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Rehabbing Niese 'ready' to return to Mets' rotation

NEW YORK -- When the Mets envision a rotation of the future, Jonathon Niese certainly figures into the plans. At just 26, the starting pitcher was New York's Opening Day starter -- the ace in a time before Matt Harvey was the essence of dominance that he's become.

An injury has derailed the left-hander as the rest of the rotation's future has emerged in his absence. Rookie Zack Wheeler debuted three days before Niese went on the disabled list with a rotator cuff injury, and Jenrry Mejia has recaptured some of the brilliance he briefly displayed as a rookie.

Niese said he "should be ready for Sunday" to rejoin that bunch after making a final rehab appearance with Double-A Binghamton on Tuesday. The starting pitcher tossed five innings, allowing two earned runs on four hits and three walks while striking out four in a win over Double-A Altoona.

"Each one of my rehab starts have felt pretty strong," Niese said. "Velocity's been back, and the command, for the most part, has been where I wanted it."

The Mets have still not announced a starter for Sunday's series finale against the Diamondbacks, but manager Terry Collins indicated on Tuesday that if all went well in Niese's rehab start he would likely return for that series.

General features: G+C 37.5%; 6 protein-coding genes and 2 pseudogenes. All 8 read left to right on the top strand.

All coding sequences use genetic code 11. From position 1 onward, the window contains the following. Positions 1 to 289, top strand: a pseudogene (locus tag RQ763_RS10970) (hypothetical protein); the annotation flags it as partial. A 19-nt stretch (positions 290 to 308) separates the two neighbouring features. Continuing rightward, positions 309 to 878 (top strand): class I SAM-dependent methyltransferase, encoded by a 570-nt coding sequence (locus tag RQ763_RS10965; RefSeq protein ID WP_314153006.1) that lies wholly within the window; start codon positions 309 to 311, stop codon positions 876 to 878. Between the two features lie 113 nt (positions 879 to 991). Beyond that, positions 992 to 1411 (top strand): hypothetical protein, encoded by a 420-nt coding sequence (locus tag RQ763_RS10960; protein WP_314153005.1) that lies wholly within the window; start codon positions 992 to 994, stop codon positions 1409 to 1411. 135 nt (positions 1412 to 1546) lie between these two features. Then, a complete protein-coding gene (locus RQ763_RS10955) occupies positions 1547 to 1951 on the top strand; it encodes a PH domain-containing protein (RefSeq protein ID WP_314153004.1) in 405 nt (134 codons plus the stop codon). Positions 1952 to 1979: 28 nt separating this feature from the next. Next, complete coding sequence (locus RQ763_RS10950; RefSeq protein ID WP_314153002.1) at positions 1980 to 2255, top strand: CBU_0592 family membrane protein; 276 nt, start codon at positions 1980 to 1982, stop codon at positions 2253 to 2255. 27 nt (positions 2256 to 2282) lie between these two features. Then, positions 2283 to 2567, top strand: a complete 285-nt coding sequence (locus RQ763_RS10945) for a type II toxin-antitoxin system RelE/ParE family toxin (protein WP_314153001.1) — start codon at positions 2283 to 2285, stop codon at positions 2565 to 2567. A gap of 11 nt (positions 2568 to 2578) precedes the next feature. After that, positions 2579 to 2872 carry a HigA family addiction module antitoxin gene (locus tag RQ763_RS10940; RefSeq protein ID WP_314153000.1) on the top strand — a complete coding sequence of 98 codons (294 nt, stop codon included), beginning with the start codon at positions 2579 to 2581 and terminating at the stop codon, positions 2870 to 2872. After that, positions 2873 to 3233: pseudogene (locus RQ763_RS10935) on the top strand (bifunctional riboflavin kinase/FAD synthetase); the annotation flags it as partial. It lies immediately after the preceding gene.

As for whether he'll be at full strength remains another question. The lefty has been on the disabled list since June 21 with a partial tear of his left rotator cuff. He threw 80 pitches in his final rehab start and said he should be good to throw about 95 in his next outing, though he could potentially top the 100-pitch plateau.

"We'd like to get him to where 80 and 90 would be easy," Collins said, "so therefore you've got to condition the arm to be able to throw 100 or more."

Niese said his injury likely won't be totally healed until the offseason, when he'll "have the time to take to heal it." It won't change his offseason program at all, and it won't change the way New York handles him too much. The club will keep a closer eye on him but would like to get him back to that 100-pitch ability.

"We try to take care of all our pitchers," Collins said. "And obviously, as the game goes on -- as the game gets deeper -- we'll make sure that if there's any signs of fatigue, any signs of dropping his arm, those types of things where it looks like his shoulder's getting tired, we'll be on top of that."

Anthony DiComo is a reporter for Follow him on Twitter @AnthonyDicomo. David Wilson is an associate reporter for
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